Car crashes have all sorts of causes: speed, alcohol, poor lighting, defective brakes, etc. – the list goes on and on. But far and away the most dangerous drivers on the road are those who aren’t paying attention.
A 2006 study from the National Highway Traffic Safety Administration suggests that nearly 80% of all crashes and 65% of all near crashes occurred within three seconds of some form of driver distraction.
Think about that. That statistic means that for every car you see rear-ended on the side of the road, a mere three seconds before impact, one of the drivers was text messaging a friend, putting on make-up, changing a CD, or eating a sandwich.
The study monitored the behavior of 241 drivers in 100 vehicles for over a year. During that time, the drivers drove over 2 million miles, were involved in 82 crashes, and were “nearly involved” in 761 more crashes. On average, that means that one in three participants were involved in a car crash. More shockingly, however, each driver was “nearly involved” in 3.5 accidents over the 12 month course of the study.
The most dangerous time in a car was when the driver reached for an object in the car. Reaching for a moving object, like a cell phone sliding across the passenger seat, multiplied the crash and near-crash rate by nine. Reading, putting on makeup, or dialing a cell phone also tripled the risk of crashing or nearly crashing.
Driving drowsy was also a problem, as drivers who were tired behind the wheel were four times as likely to be involved in a car accident than drivers who were awake and alert.
In Florida, there are 3,374 fatalities on the road each year. Over 1,000 of these fatalities are linked to alcohol and drunk drivers. Others are due to sheer driver inattention.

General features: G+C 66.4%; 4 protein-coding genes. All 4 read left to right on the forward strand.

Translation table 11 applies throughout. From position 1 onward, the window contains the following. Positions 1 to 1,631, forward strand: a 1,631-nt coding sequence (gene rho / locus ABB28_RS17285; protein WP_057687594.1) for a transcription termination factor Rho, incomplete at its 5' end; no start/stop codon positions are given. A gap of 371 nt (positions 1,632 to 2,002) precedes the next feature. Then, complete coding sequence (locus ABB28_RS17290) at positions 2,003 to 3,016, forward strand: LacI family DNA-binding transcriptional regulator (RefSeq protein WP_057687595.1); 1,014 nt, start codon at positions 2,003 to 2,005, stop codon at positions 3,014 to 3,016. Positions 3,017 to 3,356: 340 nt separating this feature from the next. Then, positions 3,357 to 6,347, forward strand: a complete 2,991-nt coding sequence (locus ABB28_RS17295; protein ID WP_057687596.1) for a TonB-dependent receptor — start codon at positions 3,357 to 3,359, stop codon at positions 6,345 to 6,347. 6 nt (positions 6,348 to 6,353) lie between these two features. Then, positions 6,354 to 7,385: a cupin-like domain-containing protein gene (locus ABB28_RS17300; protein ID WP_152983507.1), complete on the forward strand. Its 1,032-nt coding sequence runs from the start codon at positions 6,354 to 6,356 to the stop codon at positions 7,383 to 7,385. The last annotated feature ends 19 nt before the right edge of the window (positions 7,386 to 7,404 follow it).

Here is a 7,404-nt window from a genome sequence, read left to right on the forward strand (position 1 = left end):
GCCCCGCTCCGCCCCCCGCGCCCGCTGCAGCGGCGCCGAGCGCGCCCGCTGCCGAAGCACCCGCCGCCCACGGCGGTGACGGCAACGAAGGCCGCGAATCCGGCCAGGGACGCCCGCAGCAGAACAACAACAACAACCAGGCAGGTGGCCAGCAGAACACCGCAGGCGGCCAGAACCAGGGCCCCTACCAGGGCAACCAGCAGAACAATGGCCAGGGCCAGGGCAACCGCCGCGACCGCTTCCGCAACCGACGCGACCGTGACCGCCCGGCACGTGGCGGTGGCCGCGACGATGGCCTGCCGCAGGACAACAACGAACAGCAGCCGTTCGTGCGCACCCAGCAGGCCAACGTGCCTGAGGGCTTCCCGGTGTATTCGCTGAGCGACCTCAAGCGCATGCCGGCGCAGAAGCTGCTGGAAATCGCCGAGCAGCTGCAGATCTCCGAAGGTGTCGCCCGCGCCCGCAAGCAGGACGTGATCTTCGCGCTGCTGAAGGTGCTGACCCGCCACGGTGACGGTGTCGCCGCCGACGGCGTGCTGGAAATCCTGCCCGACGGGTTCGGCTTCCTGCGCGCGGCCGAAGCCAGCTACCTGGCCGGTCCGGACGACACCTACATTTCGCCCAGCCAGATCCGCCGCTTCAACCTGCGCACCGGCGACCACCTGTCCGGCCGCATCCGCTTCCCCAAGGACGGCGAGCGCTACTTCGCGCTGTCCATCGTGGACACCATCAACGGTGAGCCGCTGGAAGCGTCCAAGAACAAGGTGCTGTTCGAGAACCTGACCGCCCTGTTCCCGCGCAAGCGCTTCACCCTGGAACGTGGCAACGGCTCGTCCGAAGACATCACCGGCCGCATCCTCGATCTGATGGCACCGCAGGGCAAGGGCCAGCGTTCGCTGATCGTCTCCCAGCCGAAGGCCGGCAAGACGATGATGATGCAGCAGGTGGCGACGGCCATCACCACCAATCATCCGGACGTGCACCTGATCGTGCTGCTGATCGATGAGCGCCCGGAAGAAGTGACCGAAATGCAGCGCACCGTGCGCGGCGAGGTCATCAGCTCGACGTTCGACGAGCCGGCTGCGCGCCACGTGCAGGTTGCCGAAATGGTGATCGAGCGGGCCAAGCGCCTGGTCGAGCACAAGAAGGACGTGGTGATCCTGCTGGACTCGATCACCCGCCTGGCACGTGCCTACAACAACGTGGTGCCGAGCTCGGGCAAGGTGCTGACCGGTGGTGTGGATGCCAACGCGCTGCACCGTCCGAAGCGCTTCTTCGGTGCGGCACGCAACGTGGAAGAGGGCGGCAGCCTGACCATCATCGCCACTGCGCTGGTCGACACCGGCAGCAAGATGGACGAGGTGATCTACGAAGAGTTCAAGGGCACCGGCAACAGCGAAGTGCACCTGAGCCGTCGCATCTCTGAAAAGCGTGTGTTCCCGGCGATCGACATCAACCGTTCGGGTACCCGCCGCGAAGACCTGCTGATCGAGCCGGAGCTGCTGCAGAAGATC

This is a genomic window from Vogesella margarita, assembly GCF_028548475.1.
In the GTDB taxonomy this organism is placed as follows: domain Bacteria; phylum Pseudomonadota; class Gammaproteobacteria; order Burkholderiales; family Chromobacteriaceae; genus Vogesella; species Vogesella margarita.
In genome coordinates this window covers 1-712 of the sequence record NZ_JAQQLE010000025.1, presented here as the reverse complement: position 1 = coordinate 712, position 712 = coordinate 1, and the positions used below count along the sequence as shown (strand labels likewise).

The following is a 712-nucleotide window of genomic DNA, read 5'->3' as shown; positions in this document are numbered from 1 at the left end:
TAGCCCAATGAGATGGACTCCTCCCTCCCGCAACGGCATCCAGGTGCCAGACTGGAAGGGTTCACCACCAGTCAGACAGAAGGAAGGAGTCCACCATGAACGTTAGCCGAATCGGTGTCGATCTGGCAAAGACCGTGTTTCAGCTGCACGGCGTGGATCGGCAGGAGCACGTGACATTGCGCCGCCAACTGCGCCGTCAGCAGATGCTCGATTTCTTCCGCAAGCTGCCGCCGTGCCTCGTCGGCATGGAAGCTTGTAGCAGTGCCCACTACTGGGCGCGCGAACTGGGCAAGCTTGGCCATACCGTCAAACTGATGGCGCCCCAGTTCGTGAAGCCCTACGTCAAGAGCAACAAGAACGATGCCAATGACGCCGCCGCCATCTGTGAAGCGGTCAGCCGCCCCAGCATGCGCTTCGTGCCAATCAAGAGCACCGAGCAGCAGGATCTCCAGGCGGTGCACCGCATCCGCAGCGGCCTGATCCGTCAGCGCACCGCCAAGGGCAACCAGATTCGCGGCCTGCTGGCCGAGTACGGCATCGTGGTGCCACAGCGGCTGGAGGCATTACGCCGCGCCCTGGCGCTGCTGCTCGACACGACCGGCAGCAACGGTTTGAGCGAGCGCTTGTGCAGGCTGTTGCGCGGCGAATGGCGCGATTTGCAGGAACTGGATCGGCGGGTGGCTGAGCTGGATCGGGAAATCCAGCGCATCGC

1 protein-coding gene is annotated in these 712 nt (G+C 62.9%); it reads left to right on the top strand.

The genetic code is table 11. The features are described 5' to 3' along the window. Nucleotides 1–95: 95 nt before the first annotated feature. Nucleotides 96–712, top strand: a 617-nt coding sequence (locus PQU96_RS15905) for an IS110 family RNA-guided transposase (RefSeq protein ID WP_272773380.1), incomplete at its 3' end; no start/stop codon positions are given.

How to Decrease Crashes
One of the main purposes of the study was to propose some ideas for decreasing the number of annual crashes and fatalities on America’s highways. While technological advances like seatbelts, air bags, electronic stability control, and collapsible steering wheels have come a long way towards the goal of fewer fatalities, today’s automobiles also travel at a much higher rate of speed than those in our parents and grand-parents generations.
The data from this study suggest that one way to greatly decrease the number of fatalities (or simply your own risk of being involved in an accident) is to encourage drivers to pay more attention to what they’re doing. We’re all accustomed to the “auto-pilot” nature of driving to pick up the kids from soccer practice or going to the grocery store. Since these every day activities have become part of our routine, it can be hard to pay attention to some of the mundane details. But paying attention behind the wheel can save your life and the lives of others.
If you have been in an accident caused by an inattentive driver, contact the law office of David Benenfeld for a free initial consultation.